You are right. 

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15 hours ago, rockaction said:

Also, I'd never really known the Stagger Lee legend until you and Uruk discussed it, so that's cool as all get out (putting aside the ramifications of the actual act). Thanks.

It's basically Frankie and Johnny without the palpable sexual tension.

One historical account places the real-life Frankie and Johnny in St. Louis around the same time as Stagger Lee.

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On 6/26/2019 at 3:28 PM, Eephus said:

I believe Price's version added the scene-setting intro.

The night was clear and the moon was yellow and the leaves came tumbling down...

I can't find any versions with this line prior to 1959.  A lot of covers since then have included it.

The definitive version imo 

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5 hours ago, Ilov80s said:

The definitive version imo 

It's a terrific record.

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Posted (edited)
17 minutes ago, Eephus said:

It's a terrific record.

Speaking of which ... what are new "albums" called now - that are not vinyl/records?

 

Edited by Man of Constant Sorrow

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Not a terrific record for the Thursday night walk.

Down In The Groove (1988)

The 80s wasn't a  great decade for Dylan in general but this is one of his weaker efforts.  In fact, Rolling Stone rated it his worst in 2007.  Most of his records have some unity to them, they were cut in a limited number of sessions with a common set of musicians.  They sound like proper albums.  Down In The Groove is kind of a mess by comparison.  Six of the ten songs are covers and two of the originals were co-written with Robert Hunter.  The backing bands are a grab bag of talent including members of the Grateful Dead, The Clash, The Sex Pistols and Winger.  It was recorded over a period of four years so there's a lack of cohesiveness.

I was hard pressed to add a song to the playlist.  I went with Silvio one of the Hunter/Dead collaborations that sounds a bit like one of their songs.  The dirgelike "Death Is Not The End" is pretty good but the arrangement wears out its welcome before its five minutes are up.  Dylan's cover of Wilbert Harrison's old rock 'n roll number "Let's Stick Together" is kind of fan.  On the bad end, "Ugliest Girl in the World" is about as bad as you'd imagine from the title.  "Ninety Miles an Hour (Down a Dead End Street)" is the world's dullest song with 90 mph in the title.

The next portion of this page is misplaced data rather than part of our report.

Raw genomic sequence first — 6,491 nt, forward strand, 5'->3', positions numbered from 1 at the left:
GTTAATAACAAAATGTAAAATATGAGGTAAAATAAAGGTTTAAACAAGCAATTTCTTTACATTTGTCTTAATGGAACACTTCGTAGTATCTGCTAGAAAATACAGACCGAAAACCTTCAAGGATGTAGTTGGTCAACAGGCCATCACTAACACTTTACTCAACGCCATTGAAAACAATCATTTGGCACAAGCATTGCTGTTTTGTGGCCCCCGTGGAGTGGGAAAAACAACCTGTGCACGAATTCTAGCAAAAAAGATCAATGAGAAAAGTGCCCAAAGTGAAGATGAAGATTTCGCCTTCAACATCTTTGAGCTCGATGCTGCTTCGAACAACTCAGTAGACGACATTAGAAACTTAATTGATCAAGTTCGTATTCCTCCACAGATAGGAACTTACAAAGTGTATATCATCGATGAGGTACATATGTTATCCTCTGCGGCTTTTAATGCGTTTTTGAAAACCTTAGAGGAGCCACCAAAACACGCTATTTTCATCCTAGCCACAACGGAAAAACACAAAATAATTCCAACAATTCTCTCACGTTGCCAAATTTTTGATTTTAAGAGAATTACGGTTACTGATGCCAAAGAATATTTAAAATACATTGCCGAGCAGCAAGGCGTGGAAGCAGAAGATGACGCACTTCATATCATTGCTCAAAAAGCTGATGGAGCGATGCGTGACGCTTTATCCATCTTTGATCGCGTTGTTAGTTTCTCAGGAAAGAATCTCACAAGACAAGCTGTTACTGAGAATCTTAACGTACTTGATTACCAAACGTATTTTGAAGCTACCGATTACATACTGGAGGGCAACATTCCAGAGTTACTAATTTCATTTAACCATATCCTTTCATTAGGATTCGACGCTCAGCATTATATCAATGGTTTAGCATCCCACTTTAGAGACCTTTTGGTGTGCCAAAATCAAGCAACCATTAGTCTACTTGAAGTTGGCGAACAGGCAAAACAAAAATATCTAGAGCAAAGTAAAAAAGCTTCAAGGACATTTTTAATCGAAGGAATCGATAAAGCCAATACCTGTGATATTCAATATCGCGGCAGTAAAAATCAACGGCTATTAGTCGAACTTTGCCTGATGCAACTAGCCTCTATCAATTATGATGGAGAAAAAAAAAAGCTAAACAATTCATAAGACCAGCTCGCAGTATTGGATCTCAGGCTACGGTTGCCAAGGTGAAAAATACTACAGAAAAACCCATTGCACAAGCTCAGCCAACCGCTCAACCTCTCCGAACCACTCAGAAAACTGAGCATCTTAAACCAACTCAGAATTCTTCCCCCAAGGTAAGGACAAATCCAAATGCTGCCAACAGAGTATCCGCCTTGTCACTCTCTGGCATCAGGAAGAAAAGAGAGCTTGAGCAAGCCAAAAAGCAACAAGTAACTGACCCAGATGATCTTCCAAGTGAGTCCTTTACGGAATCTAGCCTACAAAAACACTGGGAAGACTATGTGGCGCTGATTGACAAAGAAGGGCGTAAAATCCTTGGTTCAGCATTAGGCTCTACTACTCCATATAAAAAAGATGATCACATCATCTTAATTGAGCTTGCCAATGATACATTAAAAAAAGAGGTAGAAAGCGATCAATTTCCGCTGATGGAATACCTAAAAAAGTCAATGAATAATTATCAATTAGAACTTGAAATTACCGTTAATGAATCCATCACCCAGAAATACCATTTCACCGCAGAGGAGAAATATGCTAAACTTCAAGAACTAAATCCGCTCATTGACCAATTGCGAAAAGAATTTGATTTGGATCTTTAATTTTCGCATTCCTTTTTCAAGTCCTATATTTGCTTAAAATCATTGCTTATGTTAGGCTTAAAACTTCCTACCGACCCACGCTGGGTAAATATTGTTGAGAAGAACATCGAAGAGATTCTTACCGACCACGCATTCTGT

Not much new in the land of Boz so I'll mention something that happened earlier in the week.  We were out for a walk in the daytime so he was wearing his sunglasses.  We were approaching a homeless guy standing on the street.  He was wearing the partial crazy guy uniform--shirtless and sagging jeans and was yelling about something to someone who wasn't in sight.  So Boz and I come up to him and the guy stops screaming and says to me in a relatively normal tone of voice "the dog has cool shades".   We had a brief conversation before I put my headphones back in and walked away.  Thankfully, he waited until we got a fair distance away before he resumed talking to himself.

 

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15 minutes ago, Man of Constant Sorrow said:

Speaking of which ... what are new "albums" called now - that are not vinyl/records?

 

I still call 'em records because they were recorded.

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1 minute ago, Eephus said:

Not much new in the land of Boz so I'll mention something that happened earlier in the week.  We were out for a walk in the daytime so he was wearing his sunglasses.  We were approaching a homeless guy standing on the street.  He was wearing the partial crazy guy uniform--shirtless and sagging jeans and was yelling about something to someone who wasn't in sight.  So Boz and I come up to him and the guy stops screaming and says to me in a relatively normal tone of voice "the dog has cool shades".   We had a brief conversation before I put my headphones back in and walked away.  Thankfully, he waited until we got a fair distance away before he resumed talking to himself.

:thumbup: Boz has a calming effect - nice. Keep spread'n it.🤙 😎✌️

2 minutes ago, Eephus said:

Ah - nice pick. I've liked this quite a bit over the years. I think it is because it came out while I was in college and just getting into his older stuff as well. It feels like an ol'timey power - boastful blues ride in a way.